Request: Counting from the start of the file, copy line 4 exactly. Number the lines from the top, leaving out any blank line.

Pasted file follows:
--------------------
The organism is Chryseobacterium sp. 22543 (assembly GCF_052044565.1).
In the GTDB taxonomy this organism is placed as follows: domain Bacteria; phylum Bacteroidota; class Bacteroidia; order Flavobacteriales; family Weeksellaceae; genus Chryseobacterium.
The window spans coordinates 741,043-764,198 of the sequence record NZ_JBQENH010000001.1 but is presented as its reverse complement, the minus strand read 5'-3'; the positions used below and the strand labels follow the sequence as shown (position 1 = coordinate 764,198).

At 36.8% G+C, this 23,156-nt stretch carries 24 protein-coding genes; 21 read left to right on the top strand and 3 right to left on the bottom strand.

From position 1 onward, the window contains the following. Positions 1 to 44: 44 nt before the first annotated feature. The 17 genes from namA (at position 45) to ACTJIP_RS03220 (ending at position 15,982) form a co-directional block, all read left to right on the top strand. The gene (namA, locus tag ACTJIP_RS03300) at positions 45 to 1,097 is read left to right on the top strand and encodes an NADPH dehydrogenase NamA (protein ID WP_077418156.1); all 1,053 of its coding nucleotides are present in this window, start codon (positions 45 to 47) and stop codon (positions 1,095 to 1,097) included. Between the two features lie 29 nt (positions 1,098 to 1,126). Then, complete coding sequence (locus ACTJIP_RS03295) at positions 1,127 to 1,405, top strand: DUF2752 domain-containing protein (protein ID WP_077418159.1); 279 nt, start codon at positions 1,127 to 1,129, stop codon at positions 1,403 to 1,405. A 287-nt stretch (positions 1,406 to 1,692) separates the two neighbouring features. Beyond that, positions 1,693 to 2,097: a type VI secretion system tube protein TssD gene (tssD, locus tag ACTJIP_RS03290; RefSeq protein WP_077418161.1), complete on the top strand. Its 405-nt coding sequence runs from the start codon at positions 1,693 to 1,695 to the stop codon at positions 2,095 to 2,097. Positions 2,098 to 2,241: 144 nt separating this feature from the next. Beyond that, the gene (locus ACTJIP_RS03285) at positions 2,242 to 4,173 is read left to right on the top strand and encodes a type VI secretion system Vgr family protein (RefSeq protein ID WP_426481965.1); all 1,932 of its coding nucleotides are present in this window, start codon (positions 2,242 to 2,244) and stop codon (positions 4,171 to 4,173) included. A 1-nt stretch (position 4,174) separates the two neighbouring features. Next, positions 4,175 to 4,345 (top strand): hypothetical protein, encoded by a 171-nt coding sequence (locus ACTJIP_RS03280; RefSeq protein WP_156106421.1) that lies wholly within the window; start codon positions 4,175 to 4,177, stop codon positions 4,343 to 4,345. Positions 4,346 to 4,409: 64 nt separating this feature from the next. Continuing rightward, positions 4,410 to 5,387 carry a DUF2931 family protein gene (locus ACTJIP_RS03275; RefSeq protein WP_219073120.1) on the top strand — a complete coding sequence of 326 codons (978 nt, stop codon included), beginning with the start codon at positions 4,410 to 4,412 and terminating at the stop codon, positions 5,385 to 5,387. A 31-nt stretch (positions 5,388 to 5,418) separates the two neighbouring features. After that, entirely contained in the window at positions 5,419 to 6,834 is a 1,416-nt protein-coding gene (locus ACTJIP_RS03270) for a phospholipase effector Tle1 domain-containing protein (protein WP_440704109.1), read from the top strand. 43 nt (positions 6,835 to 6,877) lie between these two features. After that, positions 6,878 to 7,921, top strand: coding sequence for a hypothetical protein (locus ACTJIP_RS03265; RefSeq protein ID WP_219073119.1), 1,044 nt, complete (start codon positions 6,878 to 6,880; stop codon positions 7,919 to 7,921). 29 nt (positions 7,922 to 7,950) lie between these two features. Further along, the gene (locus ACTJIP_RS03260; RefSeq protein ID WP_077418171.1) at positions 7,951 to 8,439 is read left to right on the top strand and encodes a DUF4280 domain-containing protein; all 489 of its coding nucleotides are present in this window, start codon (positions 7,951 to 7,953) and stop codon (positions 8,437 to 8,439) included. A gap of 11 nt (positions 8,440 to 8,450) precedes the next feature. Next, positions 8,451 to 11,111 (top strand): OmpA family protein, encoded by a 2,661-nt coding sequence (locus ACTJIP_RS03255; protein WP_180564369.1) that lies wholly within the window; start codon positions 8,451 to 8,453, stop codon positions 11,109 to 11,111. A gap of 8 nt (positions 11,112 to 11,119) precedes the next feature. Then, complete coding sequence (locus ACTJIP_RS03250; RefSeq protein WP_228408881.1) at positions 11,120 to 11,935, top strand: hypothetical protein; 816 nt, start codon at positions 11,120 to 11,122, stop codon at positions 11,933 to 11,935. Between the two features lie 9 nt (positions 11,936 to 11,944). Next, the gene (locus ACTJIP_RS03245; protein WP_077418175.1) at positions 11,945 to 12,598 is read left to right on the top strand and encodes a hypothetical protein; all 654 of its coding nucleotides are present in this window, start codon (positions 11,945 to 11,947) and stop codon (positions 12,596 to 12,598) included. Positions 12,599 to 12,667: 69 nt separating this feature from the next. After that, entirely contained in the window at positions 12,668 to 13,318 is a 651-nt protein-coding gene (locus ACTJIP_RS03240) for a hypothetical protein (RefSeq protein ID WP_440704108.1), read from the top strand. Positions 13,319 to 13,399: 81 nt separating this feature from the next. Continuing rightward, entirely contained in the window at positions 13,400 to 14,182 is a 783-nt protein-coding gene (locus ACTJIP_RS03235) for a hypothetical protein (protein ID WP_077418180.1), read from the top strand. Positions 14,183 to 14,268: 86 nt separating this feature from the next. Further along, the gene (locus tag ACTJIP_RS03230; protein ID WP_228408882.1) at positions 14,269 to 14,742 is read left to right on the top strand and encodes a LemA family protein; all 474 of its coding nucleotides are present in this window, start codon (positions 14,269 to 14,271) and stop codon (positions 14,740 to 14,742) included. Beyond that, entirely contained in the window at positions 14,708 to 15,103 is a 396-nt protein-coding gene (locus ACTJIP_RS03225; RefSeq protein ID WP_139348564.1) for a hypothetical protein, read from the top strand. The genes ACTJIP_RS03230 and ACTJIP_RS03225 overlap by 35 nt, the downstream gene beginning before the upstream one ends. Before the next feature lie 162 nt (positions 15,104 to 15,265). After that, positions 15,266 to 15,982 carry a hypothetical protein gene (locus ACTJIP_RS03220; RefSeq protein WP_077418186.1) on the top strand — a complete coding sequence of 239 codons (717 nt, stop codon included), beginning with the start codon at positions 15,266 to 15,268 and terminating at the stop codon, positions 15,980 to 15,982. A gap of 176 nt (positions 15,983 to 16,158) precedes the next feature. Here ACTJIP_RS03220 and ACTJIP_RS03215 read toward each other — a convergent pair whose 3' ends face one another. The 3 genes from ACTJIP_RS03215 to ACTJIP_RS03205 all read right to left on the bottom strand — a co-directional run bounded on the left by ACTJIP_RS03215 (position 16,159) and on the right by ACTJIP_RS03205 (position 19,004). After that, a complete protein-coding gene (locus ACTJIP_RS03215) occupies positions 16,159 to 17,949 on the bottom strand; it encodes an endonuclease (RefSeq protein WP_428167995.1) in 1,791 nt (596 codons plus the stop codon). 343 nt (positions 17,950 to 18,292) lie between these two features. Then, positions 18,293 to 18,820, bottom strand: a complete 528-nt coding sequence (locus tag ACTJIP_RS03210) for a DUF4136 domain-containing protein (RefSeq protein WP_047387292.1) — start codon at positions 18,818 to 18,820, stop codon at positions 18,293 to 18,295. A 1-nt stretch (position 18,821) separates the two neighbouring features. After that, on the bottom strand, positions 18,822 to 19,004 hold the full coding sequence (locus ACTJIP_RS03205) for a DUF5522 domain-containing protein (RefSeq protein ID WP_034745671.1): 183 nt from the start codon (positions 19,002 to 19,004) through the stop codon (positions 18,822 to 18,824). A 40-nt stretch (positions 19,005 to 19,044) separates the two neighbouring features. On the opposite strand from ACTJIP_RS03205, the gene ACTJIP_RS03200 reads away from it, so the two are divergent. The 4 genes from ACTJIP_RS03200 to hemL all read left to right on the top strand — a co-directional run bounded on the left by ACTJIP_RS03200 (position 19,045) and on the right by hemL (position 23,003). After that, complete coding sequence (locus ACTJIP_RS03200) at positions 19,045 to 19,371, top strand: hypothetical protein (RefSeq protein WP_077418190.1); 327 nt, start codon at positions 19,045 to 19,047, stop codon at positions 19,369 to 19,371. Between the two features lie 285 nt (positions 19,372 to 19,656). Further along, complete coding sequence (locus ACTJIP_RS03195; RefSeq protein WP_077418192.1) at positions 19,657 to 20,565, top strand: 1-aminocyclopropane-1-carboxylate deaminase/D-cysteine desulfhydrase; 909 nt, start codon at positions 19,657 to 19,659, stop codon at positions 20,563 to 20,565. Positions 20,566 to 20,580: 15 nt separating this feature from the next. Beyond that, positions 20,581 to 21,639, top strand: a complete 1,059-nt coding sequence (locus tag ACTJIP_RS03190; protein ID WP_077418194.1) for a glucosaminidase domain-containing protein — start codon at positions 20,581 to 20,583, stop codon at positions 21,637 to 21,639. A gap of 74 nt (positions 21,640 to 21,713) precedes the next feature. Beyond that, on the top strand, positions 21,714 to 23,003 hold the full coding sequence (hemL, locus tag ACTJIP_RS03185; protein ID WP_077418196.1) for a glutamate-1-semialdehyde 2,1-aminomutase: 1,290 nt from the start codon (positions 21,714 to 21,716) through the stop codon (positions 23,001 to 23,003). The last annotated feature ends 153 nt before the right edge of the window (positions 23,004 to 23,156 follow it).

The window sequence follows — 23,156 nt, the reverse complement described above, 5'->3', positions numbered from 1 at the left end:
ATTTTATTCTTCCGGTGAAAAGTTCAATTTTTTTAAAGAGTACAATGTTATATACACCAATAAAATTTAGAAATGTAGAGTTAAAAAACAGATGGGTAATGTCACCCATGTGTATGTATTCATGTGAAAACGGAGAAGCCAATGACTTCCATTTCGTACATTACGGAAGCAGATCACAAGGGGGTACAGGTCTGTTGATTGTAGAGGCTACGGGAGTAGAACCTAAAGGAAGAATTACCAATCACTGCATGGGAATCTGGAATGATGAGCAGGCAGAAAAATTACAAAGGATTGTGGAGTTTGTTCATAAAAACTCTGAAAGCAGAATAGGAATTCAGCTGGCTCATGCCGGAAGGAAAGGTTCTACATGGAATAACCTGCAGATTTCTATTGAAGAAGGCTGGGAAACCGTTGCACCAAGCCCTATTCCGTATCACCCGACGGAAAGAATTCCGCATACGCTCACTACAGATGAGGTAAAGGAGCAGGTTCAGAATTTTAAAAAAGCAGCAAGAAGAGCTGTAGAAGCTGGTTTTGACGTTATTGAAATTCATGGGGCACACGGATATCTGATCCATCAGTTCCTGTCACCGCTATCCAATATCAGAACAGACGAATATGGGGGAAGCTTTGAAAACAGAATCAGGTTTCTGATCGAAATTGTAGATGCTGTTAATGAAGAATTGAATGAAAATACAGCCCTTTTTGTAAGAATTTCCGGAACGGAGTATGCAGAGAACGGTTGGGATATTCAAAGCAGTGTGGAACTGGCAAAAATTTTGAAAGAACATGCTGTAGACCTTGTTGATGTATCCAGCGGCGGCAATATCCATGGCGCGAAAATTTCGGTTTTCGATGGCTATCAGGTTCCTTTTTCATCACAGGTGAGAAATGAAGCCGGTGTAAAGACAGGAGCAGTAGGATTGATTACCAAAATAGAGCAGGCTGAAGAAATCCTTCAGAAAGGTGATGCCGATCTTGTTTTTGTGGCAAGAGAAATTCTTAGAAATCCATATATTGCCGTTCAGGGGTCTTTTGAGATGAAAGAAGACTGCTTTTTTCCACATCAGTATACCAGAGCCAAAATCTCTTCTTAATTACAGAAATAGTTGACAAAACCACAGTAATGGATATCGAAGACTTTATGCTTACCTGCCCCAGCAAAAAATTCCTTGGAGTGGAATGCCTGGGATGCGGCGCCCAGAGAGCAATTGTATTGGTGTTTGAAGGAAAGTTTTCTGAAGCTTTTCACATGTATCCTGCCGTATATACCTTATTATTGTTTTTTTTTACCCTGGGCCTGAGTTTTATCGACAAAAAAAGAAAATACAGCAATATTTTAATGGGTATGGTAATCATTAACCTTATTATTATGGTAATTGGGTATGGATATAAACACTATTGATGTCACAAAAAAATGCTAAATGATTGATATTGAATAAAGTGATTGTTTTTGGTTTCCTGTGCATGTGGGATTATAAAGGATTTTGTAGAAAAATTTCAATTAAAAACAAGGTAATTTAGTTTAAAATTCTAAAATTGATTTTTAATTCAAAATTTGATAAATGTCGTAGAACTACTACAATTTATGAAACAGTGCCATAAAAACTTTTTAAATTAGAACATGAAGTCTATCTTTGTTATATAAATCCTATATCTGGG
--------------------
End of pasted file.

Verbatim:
At 36.8% G+C, this 23,156-nt stretch carries 24 protein-coding genes; 21 read left to right on the top strand and 3 right to left on the bottom strand.